Bridging a Gap a Mile Wide 

The current residence of the #1 plate along with ownership of the top three positions in this year’s Parts Unlimited AFT Singles standings are enough to tell you KTM is the class’ reigning top dog. 

KTM has been a power player for years at this point. Dan Bromley took the title in 2018 with support from KTM North America and the marque jumped in with a full works factory squad the following year. 

Over that span, KTM has racked up 26 victories and two championships, including last year’s crown courtesy of Kody Kopp (No. 1 Red Bull KTM Factory Racing 450 SX-F). 

Kopp is the favorite to repeat, but he has a KTM satellite rider in Dalton Gauthier (No. 79 D&D Racing/Certified KTM 450 SX-F), and a teammate in Max Whale (No. 18 Red Bull KTM Factory Racing 450 SX-F) who are ranked right behind him in second and third, respectively. 

Interestingly, among those 26 victories, just two have come on Miles (Whale at the OKC Mile II in 2021) and Shayna Texter-Bauman (No. 52 Parts Plus/Jacob Companies KTM 450 SX-F) right here at the Sacramento Mile in 2019. 

During that same time, Honda has scooped up 11 Mile wins, while Yamaha has earned four and Husqvarna one. 

Why the relative lack of success on Miles for the otherwise powerhouse KTM effort? There’s no denying the speed of the Hondas – particularly the America Honda-backed Turner Honda CRF450Rs – but much of it is likely down to luck and body types. 

Kopp, who still has yet to win at a Mile despite coming within 0.053 seconds of one last season, is the latest in a lineage of lanky air-pushers that have starred aboard KTMs, along with the similarly built Gauthier, Whale, and Bromley. 

A win this weekend is not beyond the grasp of any of that lead trio, they’ll just have to be strategic grandmasters to make it happen. 

Brunner’s Back 

While the Hondas present a formidable force once again, the victory this weekend goes through Trevor Brunner (No. 21 Estenson Racing Yamaha YZ450F) until proven otherwise. 

Brunner has won the last three Sacramento Miles, two aboard factory Hondas and the most recent armed with an Estenson Racing Yamaha YZ450F.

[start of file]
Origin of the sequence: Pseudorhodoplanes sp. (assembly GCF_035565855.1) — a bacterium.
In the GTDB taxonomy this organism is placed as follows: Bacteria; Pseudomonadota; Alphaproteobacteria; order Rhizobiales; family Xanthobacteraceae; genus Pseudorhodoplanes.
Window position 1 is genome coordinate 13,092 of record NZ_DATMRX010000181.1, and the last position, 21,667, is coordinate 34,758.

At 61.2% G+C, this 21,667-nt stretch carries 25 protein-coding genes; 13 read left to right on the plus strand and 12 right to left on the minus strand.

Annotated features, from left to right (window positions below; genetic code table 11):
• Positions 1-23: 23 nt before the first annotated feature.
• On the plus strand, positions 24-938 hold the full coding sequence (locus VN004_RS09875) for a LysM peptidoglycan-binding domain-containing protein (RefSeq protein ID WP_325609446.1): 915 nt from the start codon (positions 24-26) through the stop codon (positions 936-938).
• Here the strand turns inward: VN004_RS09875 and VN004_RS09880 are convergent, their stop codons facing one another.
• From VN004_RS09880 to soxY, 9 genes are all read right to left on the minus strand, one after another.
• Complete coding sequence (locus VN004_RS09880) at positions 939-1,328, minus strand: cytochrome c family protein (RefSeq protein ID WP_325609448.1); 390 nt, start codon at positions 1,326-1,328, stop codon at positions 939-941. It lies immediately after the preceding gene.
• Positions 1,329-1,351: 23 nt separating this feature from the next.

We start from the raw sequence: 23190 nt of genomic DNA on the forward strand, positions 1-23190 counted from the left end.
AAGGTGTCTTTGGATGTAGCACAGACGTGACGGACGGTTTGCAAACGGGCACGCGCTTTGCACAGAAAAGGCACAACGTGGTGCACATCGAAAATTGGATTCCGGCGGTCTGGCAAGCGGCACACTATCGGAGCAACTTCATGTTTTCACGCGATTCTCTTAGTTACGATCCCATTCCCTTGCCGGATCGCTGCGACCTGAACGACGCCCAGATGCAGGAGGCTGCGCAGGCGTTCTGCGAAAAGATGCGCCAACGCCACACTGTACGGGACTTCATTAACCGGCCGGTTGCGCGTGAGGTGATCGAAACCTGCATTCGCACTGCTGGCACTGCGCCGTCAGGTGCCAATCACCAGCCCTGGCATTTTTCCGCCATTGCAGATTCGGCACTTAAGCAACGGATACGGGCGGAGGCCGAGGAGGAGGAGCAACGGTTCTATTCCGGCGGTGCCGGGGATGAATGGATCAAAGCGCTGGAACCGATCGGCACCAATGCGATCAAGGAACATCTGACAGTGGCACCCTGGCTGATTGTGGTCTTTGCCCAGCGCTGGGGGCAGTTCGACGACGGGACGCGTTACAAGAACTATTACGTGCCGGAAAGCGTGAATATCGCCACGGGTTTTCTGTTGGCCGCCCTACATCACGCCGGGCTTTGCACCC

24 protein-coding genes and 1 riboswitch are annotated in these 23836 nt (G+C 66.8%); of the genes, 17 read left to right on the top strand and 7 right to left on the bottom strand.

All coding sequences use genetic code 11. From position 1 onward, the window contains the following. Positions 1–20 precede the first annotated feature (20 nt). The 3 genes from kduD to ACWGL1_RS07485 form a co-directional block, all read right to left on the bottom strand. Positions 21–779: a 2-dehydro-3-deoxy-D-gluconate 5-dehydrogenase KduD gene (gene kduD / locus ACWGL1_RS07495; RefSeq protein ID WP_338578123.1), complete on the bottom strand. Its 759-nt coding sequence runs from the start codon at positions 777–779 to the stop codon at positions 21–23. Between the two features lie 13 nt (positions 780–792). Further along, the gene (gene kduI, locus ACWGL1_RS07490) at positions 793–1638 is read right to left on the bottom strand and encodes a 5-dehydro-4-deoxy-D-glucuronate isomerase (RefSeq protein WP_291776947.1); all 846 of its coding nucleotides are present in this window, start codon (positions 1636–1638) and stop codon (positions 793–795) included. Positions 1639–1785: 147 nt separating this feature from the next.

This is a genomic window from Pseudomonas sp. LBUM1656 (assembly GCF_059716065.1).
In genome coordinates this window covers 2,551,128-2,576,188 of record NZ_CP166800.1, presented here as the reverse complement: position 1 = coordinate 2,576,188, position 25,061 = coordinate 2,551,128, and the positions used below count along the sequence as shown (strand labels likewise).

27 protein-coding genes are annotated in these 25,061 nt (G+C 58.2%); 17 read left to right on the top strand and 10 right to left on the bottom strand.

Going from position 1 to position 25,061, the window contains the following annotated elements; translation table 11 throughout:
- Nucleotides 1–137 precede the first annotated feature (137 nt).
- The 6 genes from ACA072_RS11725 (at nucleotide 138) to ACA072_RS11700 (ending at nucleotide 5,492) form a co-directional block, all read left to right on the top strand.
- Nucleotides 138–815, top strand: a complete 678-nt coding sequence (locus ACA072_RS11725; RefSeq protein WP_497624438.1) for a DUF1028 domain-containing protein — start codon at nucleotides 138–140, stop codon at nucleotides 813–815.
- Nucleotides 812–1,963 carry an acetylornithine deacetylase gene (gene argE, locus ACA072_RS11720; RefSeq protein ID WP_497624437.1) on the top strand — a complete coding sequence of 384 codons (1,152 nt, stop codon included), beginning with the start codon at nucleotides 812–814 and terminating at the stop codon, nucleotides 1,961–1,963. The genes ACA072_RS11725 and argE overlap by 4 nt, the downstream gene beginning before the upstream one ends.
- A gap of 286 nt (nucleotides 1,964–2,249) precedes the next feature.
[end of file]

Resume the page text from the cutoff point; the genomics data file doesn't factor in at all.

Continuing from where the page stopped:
Past, Current, and Future Legends  

Dallas Daniels’ rookie win at the Sacramento Mile seemed to go against the odds considering that in the previous 40 years, only seven riders had won the Sacramento Mile – the same seven riders who also happen to rank 1-7 on the all-time Mile wins list: Scott Parker, Chris Carr, Bubba Shobert, Bryan Smith, Ricky Graham, Jared Mees, and Jay Springsteen. 

But did it really? The current trajectory of Daniels’ career arc suggests he may one day fit right in with that illustrious company. 

A little more digging shows that the Sacramento Mile favors excellence more than it does experience. Take a look at what point in their careers the super seven got their maiden Sacramento Mile wins: 

  • Parker: 9th career premier-class victory, 4th-ever Mile win (55 total Miles wins) 

  • Carr: 2nd win, 1st Mile win (29) 

  • Shobert: 3rd win, 3rd Mile win (25) 

  • Smith: 8th win, 5th Mile win (25) 

  • Graham: 13th win, 7th Mile win (23) 

  • Mees: 35th win, 8th Mile win (23) 

  • Springsteen: 30th win, 10th Mile win (14) 

For Daniels, it was his second win and his second Mile win. If anything, history is now working in his favor entering this year’s edition of the legendary race. Among those seven, only Graham and Springsteen failed to score consecutive race wins at Cal Expo at some point in their careers.  

Return to Form 

It’s been a minute since we’ve seen Shayna Texter-Bauman fighting for victories. Last year’s stint in the premier-class proved difficult aboard a bike she could never really get to work to her liking. And this season’s return to the Parts Unlimited AFT Singles class where she has won more races than any other rider has been somewhat quiet to date, in large part due to an early-season schedule not exactly conducive to her strengths. 

That changes in a big way this weekend. 

Texter-Bauman’s most recent two podiums came here at Cal Expo in 2021 – a weekend in which she came up a combined 0.117 seconds short (0.024 and 0.093) of scoring two more Sacramento Mile wins. 

She’s made those close races and minuscule margins work to her benefit more often than not, however. Just look at the margins of victory for her four career victories at the venue:

  • 2019: 0.063 

  • 2017: 0.065 

  • 2013 0.016 

  • 2012: 0.037 

Texter-Bauman is a terrifying competitor to race against on the Miles with her perfect blend of tactical acumen, bravery, precision, and diminutive size. 

Those are also among the reasons she’s one of the most popular riders the series has ever seen – a rare personality with the potential to attract new fans in droves. 

 A return to podium contention this weekend wouldn’t just be good for her, it would be good for the sport full-stop.